Very briefly, effusive or red volcanoes are the iconic magmatic volcanoes of the beautiful orange lava flows that come down and cascade like waterfalls from, oftentimes, cones or shield volcanoes. So gray volcanoes, or explosive volcanoes, are also known as killer volcanoes because they’re known to be some of the most powerful and deadly forces on the planet. Mount St. Helens, for example, is an explosive volcano. And in 1980, during that eruption, it was thought to be about 25,000 times the energy release of that of the bomb dropped on Hiroshima in 1945. So it’s really an extraordinary power.
For Katia and Maurice, they began their career just totally in love with all volcanoes, but particularly enchanted by red volcanoes. First and foremost, they really thought red volcanoes create new land. And that was something that was so enchanting to them, to really see life come forth from this spectacle.
However, over the course of their life, they sought deeper and deeper understanding. They wanted to go towards the unknown and towards the danger. They were driven kind of by the thrill of it. But also, there was a real need to study this beguiling, awesome force.
In 1985, the Nevado del Ruiz volcano in Colombia erupted and very tragically killed over 22,000 people. Some reports have it as 25,000 people died in that eruption. And that was because, even though this volcano was predicted to erupt, warning systems were not properly implemented, and evacuations did not take place.
SOPHIE BUSHWICK: I believe Katia and Maurice actually contributed to the report that warned authorities that they had to do it, a report that was ignored.
SARA DOSA: Yes, yeah. Katia and Maurice were very much part of a chorus of scientists that were calling for these warning systems to be implemented. However, they really were not taken seriously, largely due to political economic complexity in Colombia at the time.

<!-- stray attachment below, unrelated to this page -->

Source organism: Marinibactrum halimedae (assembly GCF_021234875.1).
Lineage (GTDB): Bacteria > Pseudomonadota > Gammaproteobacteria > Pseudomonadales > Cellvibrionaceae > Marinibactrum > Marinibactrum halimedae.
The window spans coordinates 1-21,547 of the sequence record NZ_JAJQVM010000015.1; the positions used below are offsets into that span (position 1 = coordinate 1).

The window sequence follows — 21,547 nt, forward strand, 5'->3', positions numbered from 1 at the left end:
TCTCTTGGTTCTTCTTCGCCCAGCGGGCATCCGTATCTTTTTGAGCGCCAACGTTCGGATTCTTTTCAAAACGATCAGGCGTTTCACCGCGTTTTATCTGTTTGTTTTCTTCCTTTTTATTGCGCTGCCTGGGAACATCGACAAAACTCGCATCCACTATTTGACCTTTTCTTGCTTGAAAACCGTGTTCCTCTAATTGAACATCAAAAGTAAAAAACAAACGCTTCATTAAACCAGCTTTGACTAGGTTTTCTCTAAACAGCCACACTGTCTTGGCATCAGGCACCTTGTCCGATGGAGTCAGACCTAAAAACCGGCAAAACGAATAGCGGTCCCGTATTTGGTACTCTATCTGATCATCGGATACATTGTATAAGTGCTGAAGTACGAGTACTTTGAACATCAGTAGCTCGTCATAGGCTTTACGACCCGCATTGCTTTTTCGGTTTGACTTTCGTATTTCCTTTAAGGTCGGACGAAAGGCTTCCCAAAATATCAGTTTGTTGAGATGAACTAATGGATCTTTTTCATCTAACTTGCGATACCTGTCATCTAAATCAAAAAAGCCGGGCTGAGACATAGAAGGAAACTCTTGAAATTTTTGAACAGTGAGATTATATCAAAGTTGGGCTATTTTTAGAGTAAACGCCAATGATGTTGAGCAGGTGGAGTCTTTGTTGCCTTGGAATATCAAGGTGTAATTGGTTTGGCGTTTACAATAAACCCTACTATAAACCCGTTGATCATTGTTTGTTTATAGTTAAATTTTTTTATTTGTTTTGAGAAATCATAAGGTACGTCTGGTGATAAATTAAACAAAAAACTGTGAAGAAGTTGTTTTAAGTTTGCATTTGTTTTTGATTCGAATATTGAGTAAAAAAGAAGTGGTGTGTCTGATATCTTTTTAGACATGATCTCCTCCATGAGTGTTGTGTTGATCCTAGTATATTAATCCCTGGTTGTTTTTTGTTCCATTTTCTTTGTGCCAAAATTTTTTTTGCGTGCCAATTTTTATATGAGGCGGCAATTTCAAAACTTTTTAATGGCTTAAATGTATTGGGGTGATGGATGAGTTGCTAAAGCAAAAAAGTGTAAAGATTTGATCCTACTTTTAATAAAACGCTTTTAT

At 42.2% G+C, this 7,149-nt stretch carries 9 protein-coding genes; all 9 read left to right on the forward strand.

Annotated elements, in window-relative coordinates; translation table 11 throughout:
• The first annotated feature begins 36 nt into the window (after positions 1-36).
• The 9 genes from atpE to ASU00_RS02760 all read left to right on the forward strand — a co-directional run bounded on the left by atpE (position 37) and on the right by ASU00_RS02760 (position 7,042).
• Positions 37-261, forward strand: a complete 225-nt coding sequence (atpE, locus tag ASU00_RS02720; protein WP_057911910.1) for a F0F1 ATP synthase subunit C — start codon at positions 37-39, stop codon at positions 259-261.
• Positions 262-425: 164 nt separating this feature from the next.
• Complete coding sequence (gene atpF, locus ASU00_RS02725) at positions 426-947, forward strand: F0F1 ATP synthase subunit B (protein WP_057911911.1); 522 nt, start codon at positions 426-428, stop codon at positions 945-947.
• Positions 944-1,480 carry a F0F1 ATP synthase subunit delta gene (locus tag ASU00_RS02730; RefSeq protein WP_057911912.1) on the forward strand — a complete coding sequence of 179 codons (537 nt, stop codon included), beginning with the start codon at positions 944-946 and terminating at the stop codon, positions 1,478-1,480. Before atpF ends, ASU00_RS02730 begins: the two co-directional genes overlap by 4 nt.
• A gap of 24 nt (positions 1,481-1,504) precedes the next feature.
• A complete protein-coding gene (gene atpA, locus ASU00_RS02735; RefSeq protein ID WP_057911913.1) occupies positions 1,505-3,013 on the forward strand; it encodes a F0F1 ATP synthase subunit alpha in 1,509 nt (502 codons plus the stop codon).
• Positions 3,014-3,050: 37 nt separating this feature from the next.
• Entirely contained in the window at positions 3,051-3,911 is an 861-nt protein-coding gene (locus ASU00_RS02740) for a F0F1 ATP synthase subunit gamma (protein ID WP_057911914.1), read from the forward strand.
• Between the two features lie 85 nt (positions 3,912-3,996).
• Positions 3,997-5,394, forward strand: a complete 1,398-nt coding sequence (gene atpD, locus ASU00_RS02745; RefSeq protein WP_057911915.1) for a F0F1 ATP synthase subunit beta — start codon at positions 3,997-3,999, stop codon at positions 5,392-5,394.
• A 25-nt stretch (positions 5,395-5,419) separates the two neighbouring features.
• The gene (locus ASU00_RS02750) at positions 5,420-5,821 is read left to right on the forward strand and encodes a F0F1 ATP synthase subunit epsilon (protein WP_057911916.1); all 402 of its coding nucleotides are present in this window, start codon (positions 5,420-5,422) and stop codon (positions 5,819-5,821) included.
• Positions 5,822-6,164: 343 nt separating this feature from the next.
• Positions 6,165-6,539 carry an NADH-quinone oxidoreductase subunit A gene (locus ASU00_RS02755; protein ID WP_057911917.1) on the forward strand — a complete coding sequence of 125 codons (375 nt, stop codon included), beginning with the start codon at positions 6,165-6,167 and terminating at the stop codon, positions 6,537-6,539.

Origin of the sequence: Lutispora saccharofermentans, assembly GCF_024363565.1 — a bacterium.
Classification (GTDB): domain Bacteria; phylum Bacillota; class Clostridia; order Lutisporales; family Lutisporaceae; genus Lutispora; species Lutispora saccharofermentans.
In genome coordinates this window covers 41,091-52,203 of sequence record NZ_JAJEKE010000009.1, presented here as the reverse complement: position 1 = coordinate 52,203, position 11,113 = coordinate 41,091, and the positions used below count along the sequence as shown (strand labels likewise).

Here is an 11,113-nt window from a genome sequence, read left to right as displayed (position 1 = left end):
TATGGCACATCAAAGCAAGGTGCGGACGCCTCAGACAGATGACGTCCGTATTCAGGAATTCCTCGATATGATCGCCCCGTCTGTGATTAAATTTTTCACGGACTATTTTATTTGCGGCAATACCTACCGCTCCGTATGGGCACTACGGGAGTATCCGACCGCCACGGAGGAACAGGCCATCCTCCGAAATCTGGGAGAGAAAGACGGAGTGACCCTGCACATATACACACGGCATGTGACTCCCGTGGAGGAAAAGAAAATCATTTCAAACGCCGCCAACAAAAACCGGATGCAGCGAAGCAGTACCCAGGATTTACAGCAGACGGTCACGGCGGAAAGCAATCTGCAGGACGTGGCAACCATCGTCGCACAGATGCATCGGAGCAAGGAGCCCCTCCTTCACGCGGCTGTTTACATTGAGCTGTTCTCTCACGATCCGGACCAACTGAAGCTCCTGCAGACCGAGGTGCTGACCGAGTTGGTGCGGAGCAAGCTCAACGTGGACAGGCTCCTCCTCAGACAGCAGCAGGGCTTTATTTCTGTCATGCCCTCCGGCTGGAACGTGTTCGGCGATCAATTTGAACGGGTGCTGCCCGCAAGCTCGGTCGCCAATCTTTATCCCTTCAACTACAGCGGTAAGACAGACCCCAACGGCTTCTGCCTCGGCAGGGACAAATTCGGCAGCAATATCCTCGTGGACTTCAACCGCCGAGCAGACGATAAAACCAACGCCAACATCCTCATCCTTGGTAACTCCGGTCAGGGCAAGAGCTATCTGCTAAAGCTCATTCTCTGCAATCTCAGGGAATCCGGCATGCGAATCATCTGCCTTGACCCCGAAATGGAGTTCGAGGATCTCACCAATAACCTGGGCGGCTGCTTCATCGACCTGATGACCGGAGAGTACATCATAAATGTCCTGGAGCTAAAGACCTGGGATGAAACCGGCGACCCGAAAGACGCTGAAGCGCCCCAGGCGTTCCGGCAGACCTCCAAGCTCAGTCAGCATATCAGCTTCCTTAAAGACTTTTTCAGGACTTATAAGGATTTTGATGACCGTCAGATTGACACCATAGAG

SOPHIE BUSHWICK: That really echoes what we’ve seen today with a lot of big issues– climate change, the COVID pandemic. Scientists warn that there’s a big problem, but governments fail to act. Do you see a parallel there?
SARA DOSA: Absolutely. That was something our team really thought a lot about as we were making Fire of Love, the fact that all these scientists and also people who lived in relationship with the volcano aside from volcanologists, people who really had lived experience and a relationship with the land, their voices were very much ignored because largely economic interests were taking priority. And that’s something we’re absolutely seeing right now with our climate crisis. We really hoped that that storyline could resonate in today’s world, even though we’re telling this story 30 years ago.
SOPHIE BUSHWICK: I mean, one of the reasons that Katia and Maurice were focusing on film was that they hoped to use that to communicate some of the risks about volcanoes that were ignored in 1985. Do you think that there is value to science communication today to the use of film or to other techniques to communicate clearly where just a written report wouldn’t work?